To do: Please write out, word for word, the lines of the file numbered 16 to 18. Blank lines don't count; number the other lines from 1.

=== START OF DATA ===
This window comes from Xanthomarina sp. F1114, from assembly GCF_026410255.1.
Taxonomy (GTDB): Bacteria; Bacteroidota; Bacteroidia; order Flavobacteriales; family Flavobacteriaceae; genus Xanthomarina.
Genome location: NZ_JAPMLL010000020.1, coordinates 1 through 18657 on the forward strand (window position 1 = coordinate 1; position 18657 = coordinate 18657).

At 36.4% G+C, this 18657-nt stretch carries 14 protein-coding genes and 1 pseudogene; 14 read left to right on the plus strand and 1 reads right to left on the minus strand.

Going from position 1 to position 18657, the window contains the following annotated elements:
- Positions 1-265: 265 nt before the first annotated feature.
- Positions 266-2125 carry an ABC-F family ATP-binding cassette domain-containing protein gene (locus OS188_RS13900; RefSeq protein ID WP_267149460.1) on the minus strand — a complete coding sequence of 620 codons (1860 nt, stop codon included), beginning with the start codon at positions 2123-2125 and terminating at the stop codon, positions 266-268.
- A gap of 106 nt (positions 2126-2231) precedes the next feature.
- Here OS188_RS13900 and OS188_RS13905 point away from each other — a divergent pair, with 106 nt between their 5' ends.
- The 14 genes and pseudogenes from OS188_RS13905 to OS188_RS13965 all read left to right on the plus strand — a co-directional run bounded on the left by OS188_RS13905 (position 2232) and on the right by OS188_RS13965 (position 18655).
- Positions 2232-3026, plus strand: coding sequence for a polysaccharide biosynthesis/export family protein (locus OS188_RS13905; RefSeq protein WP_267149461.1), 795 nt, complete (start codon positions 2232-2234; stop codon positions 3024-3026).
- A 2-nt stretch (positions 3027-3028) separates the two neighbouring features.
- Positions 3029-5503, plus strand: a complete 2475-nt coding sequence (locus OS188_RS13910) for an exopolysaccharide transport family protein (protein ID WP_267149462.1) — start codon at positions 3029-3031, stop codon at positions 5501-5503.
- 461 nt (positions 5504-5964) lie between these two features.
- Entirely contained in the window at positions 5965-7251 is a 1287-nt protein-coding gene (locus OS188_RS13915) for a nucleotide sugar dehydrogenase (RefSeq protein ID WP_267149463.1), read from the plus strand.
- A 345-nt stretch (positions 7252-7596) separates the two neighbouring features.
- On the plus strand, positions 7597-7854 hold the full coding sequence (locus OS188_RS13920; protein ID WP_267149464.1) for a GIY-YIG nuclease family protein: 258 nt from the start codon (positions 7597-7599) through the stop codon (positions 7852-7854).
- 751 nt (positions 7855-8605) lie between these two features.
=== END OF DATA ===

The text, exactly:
- A 345-nt stretch (positions 7252-7596) separates the two neighbouring features.
- On the plus strand, positions 7597-7854 hold the full coding sequence (locus OS188_RS13920; protein ID WP_267149464.1) for a GIY-YIG nuclease family protein: 258 nt from the start codon (positions 7597-7599) through the stop codon (positions 7852-7854).
- 751 nt (positions 7855-8605) lie between these two features.